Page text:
There’s also an interesting X-factor here in Chase Winovich. The first-year defensive lineman has been one of the line’s top performers, as Pro Football Focus described in a breakdown of the UCF game:
Chase Winovich led the team in total pressures, as he had one sack, one quarterback hit and an additional two quarterback hurries. However, when it came to run defense, it was Wormley and Glasgow who were unstoppable, as they combined to record seven defensive stops.
Once Michigan gets Mone and Charlton back, they should be in fine shape.
3. Can this team stay healthy?
This one is pretty straight-forward. Sometimes, everything can unravel almost instantaneously. Michigan needs to continue to get better at a few positions, and it’s likely they’ll do just that. But they also need to stay healthy, or else this team could start finding its way into actual trouble.
After all, as the Catalan proverb once stated, “From the bitterness of the Hoke era, man learns the sweetness of health.” Or, something like that.
2. Is the run game ready for Big Ten play?
Mason Cole has been excellent, as expected; Kyle Kalis has been a relief (to me) and very solid. I’m also not worried about Grant Newsome, Erik Magnuson, or Ben Bredeson, though they’re not quite as consistent as you’d really like. Ben Braden’s done some good things, too, so overall the play and depth of this unit would probably grade out as a B or a B- right now, which is a relief.
Overall, this group is in much, much better shape than it was a year ago. But their strength is in the pass game, and when it comes to the run there isn’t as much mauling as you’d normally see in a sturdy, reliable road-grading attack. Part of this is simply youth. Another part of it is synchronizing and callousing - gaining experience with each other.
Harbaugh has found a way to manufacture yards before, and he’ll have a great group of backs with which to do it. But it all starts up front, and this group needs to start to lead the team pretty soon.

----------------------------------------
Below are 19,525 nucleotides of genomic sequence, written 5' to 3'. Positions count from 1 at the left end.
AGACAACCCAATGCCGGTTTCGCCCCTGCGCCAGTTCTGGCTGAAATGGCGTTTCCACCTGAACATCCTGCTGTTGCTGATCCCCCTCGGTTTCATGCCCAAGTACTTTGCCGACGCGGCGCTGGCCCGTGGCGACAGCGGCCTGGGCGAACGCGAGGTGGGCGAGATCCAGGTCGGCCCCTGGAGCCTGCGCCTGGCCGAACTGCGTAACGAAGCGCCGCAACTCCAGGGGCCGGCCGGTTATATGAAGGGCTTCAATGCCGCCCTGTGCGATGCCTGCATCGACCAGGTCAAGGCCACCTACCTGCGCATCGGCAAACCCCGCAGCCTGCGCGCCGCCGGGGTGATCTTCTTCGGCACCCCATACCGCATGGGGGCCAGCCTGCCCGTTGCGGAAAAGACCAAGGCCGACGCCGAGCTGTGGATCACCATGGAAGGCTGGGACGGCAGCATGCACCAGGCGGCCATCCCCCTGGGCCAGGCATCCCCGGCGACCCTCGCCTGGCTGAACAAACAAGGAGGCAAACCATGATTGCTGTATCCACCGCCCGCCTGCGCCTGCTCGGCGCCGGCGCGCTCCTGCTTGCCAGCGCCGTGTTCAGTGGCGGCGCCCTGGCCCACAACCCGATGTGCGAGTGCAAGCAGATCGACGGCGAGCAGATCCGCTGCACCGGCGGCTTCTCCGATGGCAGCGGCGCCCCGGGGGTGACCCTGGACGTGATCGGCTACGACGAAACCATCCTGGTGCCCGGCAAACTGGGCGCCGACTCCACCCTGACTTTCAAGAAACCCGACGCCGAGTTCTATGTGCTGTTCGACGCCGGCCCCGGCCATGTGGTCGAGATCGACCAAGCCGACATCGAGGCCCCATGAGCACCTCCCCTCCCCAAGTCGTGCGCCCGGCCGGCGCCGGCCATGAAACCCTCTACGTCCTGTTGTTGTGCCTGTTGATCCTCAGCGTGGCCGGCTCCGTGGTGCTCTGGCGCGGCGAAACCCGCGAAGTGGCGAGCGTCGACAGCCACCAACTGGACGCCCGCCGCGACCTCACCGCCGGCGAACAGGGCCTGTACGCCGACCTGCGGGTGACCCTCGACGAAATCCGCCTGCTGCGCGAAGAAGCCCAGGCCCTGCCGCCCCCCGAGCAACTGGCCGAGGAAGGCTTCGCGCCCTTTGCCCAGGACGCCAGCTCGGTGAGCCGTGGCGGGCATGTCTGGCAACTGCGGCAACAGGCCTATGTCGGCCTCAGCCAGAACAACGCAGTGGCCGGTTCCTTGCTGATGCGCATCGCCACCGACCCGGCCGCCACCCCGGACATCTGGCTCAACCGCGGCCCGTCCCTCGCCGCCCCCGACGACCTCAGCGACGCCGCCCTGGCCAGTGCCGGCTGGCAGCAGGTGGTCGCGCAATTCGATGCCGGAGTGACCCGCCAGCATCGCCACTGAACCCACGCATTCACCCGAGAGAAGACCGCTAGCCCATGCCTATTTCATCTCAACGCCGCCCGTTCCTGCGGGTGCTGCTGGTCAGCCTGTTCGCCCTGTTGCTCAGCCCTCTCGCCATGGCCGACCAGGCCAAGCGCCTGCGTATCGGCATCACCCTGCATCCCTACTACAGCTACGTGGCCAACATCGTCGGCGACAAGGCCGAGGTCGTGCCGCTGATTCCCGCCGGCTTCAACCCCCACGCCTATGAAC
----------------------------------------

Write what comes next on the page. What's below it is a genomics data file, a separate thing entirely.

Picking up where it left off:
- Can the safeties start to dominate ... and stay healthy?
In a larger sense, there are two main questions about the safety position: the first, how good this group can be this year, and the second, how good they can be down the road. That long-term question hasn’t worried me so far, though it is worth keeping an eye on; as for this season, I am now officially worried.
Dymonte Thomas has struggled so far. There was his poor angle against UCF that produced an 87-yard score, and he was again victimized by Colorado’s speedy receivers - such as on this play for a score, or this other one to make it 21-7.
Beyond just a matter of poor angles, Dymonte has shown the lack of world-breaking speed that helps to cover up those momentary mistakes. He can’t afford to not be anticipating and reacting quickly, basically, and hope to still make the play. Hopefully he manages to find that level of instinct over the next month or two.
Delano Hill has been better at free safety, and he’s looked more athletic, but the depth behind those two is reminiscent of creeping to the edge of a cliff and looking down. Tyree Kinnel has been a stud on special teams, but if he were forced to start, you’d assume those special teams reps would diminish. And after Kinnel, you’re playing either Khaleke Hudson or Jordan Glasgow, a true and a redshirt freshman.
For one of the most mentally challenging positions on defense, it will be key for the Wolverines’ starters to stay healthy and for Thomas to get settled in for the rest of the year.